COVID-19 Actuaries Response Group – Learn. Share. Educate. Influence.
Responses to the pandemic continue to involve forms of isolation. Social isolation is associated with higher mortality, and the imposition of prolonged severe restrictions would be likely to have a material mortality impact on the groups involved.
Thus, Government policy responses involving isolation should have regard to a comparison between ‘COVID mortality’ and ‘socially isolated mortality’, rather than ‘COVID mortality’ and ‘normal mortality’.
“The world is currently experiencing the largest isolation experiment in history. In an attempt to slow down the spread of the COVID-19 pandemic numerous countries across the world have been shutting down economies, education, and public life. Governments have mandated strict regulations of quarantine and social distancing in an unprecedented manner.” (Nature, 22 October 2020)
Much has been written about the mental health problems associated with the pandemic and policy responses to it. This is clearly a material concern in terms of people’s general sense of well-being, but unlikely to lead to the widescale worsening of mortality.
There are material individual impacts on mortality from mental health; for instance, an analysis of around 68,000 UK lives (Russ et al.) reports almost a doubling of mortality for more severe categories. However, if we consider the number of such cases likely to be caused by the pandemic (of the order of 1% of the UK population, per the Centre for Mental Health), we can conclude that the overall population mortality impact is likely to be low (and within typical annual mortality variations).
However, we should think beyond the ‘formal’ categories of mental health disorder on which such research has been based. With much of the next year, if not beyond, likely to involve continuing social distancing and isolation in various forms for many parts of society, we need to consider the possible mortality impacts of such isolation. The onus of enforced (or heavily prescribed) isolation is likely to fall on the oldest, and this may have a material impact on longevity.
For simplicity and brevity, we look in this Bulletin only at mortality impacts, but clearly there would be a range of other effects from general mental distress to particular morbidity impacts.
Research into social isolation
There is a growing body of literature on this topic. One study following 6,500 people in the UK (ages 52 and over) found social isolation was associated with a 26% increase in all-cause mortality. A larger Danish study (around 21,600 people, with a wider age range than the above UK group) found social isolation associated with 60-70% increases to all-cause mortality. A study involving the colossal UK Biobank data (467,000 participants, average age 57) showed up to +78% mortality in respect of social isolation, reducing to +26% allowing for confounding factors (although not all of that reduction is necessarily appropriate in this context, ie the hazard ratio would be above 26%).
Other work exists looking at particular conditions. A meta-analysis by Kuiper published in 2015 on the interaction between social participation and dementia found social isolation associated with a 40-60% increased risk of dementia in the elderly (the range representing various different forms of social isolation, rather than a particular confidence interval).
If anything, we can reasonably assume the problem will be worse than those figures imply, with some enforced isolation not even allowing the briefest of visits (as opposed to the broader idea of isolation underlying mainstream studies into the subject).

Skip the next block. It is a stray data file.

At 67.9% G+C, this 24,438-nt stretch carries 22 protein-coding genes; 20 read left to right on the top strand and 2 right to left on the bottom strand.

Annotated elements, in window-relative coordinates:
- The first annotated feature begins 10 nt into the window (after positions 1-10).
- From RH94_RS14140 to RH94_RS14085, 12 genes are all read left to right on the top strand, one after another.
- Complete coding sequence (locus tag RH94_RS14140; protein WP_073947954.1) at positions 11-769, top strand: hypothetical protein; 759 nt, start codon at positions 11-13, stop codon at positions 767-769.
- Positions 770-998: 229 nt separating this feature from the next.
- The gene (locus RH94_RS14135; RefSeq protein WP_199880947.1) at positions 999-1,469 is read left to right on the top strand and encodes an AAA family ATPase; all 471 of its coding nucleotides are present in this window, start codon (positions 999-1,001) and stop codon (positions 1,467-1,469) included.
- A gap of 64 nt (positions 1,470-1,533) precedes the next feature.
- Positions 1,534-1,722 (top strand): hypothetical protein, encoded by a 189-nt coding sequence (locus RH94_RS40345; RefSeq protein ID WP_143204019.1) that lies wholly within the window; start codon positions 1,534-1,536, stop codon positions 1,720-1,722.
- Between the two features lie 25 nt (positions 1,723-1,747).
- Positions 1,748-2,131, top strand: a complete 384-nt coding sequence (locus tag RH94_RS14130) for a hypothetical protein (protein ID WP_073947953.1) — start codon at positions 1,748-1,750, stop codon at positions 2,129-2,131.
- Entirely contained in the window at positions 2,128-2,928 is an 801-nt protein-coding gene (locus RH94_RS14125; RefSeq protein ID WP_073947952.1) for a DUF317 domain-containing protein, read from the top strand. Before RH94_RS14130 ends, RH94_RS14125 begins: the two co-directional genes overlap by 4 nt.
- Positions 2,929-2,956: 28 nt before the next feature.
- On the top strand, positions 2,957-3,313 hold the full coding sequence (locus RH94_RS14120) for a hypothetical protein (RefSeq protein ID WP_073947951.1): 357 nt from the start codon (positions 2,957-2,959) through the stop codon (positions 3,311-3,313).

There is also (this being the author’s personal view) the problem that social isolation for the elderly in the current situation may occur in a context of ‘hopelessness’ regarding the future. This would be in contrast to some of the research done on the topic; for instance, the initial study referenced in the opening quotation which looked at the effects of isolation in astronauts, who we would expect to be fuelled by a sense of purpose in their extra-terrestrial missions.
We can develop various plausible (albeit ‘back of envelope’) scenarios to estimate the impact of this problem. For instance, suppose that 50% of the over-75s endure a long period of either ‘formal’ social isolation or heavily reduced social participation, and hence see (for example, in line with the above studies) a 25-50% increase in mortality for 1-2 years. That would be equivalent to anything from an increase of 12.5% to 50% in a typical year’s deaths for the over-75s (perhaps spread over several years).
While the ‘50% extra’ extreme scenario may not (we hope) be realistic, to the extent that it would require two years of heavy social isolation, the range does show that this could be a material problem.
To the extent that lockdown (or equivalent social distancing and shielding) measures reflect a comparison between ‘mortality with COVID-19’ and ‘mortality without COVID-19’, that comparison becomes rather different if the latter term is reinterpreted and recalculated as ‘mortality without COVID-19 but with social isolation’.
A recent press report noted, “Elderly people in Sweden no longer need to isolate themselves, the government said on Thursday, pointing to lower Covid infection rates than in spring and a growing toll on the mental health of its elderly as behind the new recommendation.”
While we have not seen direct evidence of such shifts in policy in other countries, the points and approximate calculations noted above make it clear that any ‘fine-tuning’ of lockdown and/or shielding measures should be done with the aim of minimising excess mortality bearing in mind the ‘competing risks’ of the coronavirus and social isolation, rather than minimising COVID-19 mortality per se.
28 October 2020